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Transocean Offshore Deepwater Drilling Inc. v. Noble Corp. PLC

United States District Court, S.D. Texas, Houston Division

June 19, 2018

TRANSOCEAN OFFSHORE DEEPWATER DRILLING INC., Plaintiff,
v.
NOBLE CORPORATION PLC, et al., Defendants.

          MEMORANDUM AND ORDER ON CLAIM CONSTRUCTION

          NANCY F. ATLAS SENIOR UNITED STATES DISTRICT JUDGE

         This patent case is before the Court for construction of the disputed claim terms in United States Patents No. 6, 047, 781 (“the '781 Patent”), No. 6, 056, 071 (“the '071 Patent”), No. 6, 068, 069 (“the '069 Patent”), and No. 6, 058, 851 (“the '851 Patent”) (collectively, the “Patents-in-Suit”). Plaintiff Transocean Offshore Deepwater Drilling Inc. (“Transocean”) owns the Patents-in-Suit. Transocean alleges that Defendant Noble Corporation and related corporate Defendants[1" name="FN1">1] (“Noble”) are infringing the Patents-in-Suit.

         The Court conducted a hearing pursuant to Markman v. Westview Instruments, Inc., 17 U.S. 370');">517 U.S. 370 (1996) (“Markman hearing”), on May 22, 2018. Based on the evidence before the Court, the arguments presented by counsel, and the governing legal authorities, the Court issues this Memorandum and Order construing those disputed claim terms that require construction.

          I. BACKGROUND[2]

         The '781 Patent was issued in April 2000 for an invention entitled Multi-Activity Offshore Exploration and/or Development Drilling Method and Apparatus. Claims 1-14, 25-28, and 30 of the '781 Patent are apparatus claims, and Claims 15-24 and 29 are method claims. The related patents, the '071 Patent and the '069 Patent, were issued in May 2000. Claims 1-22, 27-36, and 38-42 of the '071 Patent are apparatus claims, and Claims 23-26 and 37 are method claims. Claims 1-8 and 17-21 of the '069 Patent are apparatus claims, and Claims 9-16 and 22-26 are method claims. The '851 Patent was issued in July 2000. All thirteen claims of the '851 Patent are apparatus claims. Transocean is the owner by assignment of the Patents-in-Suit, which relate to dual-activity drilling rigs or “drillships.”

         Drilling an offshore well requires constructing a hole, or “wellbore, ” in the seabed. To construct the wellbore, the driller on the drilling rig alternates between drilling the actual hole in the seabed, and lining that hole with pipe. The drill bit used to drill the hole is suspended on a “drill string, ” which is comprised of sections of drill pipe called “tubular members, ” “tubular assemblies, “tubular strings, ” or “tubular stands.” The tubular members are connected to each other on the drilling rig and then lowered, or “advanced, ” into the sea. Hoisting equipment is used to lower and raise the tubular members. Specialized hoists are used on free-floating drilling structures to prevent damage to the drill strings or to the drillship.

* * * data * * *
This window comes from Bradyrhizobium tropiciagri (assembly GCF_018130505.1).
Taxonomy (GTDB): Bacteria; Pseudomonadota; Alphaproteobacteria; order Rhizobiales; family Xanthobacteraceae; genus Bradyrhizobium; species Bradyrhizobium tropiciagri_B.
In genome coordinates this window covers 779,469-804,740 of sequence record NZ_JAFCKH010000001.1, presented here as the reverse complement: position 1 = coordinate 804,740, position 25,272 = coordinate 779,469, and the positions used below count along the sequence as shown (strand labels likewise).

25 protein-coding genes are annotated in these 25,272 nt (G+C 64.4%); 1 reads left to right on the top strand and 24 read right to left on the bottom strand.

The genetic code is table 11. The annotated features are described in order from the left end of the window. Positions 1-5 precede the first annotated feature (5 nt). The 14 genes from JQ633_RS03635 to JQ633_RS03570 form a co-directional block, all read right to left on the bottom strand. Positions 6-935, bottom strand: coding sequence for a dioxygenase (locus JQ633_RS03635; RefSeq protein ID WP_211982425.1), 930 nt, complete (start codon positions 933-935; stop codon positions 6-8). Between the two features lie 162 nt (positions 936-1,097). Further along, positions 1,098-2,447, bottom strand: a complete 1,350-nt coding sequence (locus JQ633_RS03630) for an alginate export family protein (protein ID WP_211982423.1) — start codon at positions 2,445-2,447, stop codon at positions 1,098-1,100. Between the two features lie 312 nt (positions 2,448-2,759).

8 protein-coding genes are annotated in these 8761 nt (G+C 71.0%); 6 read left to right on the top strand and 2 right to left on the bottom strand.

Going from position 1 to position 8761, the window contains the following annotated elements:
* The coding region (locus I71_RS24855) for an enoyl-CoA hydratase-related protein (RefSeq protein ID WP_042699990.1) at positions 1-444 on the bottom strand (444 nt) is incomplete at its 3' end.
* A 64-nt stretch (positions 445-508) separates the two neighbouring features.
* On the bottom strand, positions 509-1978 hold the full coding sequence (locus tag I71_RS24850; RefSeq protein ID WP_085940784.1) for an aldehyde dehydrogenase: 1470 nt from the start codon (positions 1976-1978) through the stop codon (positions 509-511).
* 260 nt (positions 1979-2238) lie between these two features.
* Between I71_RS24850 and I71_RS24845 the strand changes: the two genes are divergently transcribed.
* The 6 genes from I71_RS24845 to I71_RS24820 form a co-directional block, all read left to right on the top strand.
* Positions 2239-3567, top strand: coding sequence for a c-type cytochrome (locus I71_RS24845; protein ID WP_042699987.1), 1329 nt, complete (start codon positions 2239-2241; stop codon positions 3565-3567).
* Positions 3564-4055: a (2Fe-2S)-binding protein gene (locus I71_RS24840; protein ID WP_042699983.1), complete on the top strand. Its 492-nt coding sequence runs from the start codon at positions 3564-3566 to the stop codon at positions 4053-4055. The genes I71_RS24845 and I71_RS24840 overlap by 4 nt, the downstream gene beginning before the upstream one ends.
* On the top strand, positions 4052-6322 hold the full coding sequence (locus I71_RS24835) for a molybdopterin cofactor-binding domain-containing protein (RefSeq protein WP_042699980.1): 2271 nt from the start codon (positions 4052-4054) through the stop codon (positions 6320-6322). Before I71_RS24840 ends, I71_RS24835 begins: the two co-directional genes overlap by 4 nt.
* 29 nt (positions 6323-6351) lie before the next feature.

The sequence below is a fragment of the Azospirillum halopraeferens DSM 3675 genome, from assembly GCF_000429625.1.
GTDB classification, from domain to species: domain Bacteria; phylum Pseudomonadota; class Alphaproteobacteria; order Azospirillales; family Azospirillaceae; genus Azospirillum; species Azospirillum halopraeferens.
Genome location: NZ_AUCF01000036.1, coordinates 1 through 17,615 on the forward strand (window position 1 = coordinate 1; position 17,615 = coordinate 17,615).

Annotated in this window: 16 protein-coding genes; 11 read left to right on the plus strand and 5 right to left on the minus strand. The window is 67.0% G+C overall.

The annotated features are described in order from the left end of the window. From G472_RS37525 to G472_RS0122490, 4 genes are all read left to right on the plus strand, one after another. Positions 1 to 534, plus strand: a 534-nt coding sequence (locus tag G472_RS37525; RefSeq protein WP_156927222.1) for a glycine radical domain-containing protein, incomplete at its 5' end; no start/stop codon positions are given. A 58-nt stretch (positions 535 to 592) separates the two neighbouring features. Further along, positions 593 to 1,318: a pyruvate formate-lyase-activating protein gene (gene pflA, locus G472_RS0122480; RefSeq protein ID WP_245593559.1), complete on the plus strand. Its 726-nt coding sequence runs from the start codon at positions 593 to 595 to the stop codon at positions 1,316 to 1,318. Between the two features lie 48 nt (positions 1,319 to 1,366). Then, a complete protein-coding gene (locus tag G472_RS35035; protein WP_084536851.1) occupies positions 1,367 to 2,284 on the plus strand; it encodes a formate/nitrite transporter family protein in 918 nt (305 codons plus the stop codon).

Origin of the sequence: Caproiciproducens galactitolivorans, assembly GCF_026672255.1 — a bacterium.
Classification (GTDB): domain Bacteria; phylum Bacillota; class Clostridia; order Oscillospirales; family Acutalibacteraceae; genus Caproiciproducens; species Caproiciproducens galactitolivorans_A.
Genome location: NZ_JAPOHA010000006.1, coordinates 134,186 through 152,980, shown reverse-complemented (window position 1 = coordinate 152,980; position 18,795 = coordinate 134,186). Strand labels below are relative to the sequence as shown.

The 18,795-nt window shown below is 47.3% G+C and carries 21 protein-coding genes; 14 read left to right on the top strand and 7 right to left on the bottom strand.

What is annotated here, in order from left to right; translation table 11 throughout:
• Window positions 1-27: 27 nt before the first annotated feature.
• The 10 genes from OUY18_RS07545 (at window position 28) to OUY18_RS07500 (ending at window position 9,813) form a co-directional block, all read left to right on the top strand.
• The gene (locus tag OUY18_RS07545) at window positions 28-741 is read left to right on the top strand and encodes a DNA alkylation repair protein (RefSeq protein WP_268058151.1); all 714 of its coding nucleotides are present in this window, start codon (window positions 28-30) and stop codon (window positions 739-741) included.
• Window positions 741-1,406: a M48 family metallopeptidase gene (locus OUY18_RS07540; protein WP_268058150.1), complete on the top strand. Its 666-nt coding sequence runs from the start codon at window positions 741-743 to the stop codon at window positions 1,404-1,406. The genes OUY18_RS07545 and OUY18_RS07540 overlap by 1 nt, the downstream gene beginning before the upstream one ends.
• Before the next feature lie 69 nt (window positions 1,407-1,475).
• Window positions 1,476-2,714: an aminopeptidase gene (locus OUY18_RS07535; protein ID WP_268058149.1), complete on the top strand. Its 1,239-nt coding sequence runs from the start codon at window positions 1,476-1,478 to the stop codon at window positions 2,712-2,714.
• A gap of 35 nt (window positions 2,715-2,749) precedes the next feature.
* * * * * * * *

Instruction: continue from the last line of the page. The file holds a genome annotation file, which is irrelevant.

Multiple (generally three) tubular members can be connected and made into “stands” which are added to the drill string as a unit. The stands are preassembled and stored in areas referred to as “setback envelopes.”[3] The stands are retrieved by pipe handlers that travel on tracks to and from the setback envelopes. The pipe handlers are the equipment that move tubular members between tubular advancing stations and setback envelopes.

         After the initial wellbore is drilled, the drill string is raised back to the surface. “Casing pipe” then is lowered on the drill string to the seabed to line the wellbore and provide structural stability. On conventional drillships, the lowering of tubular members and casing pipe to the seabed must be interrupted frequently as additional tubular members or joints of casing are added to the drill string.

         After the casing is in place, the “blow-out preventer” (“BOP”) is lowered onto the top of the wellbore generally by the same process used to lower a string of tubular members. The BOP is comprised of one or more valves installed at the well-head to prevent pressure, or oil and gas, from escaping from the well. For the BOP, the tubular members have a large diameter and are very heavy. As a result, lowering the BOP is more time-consuming than lowering the drill bit or the casing. Indeed, lowering the BOP may take three days or more.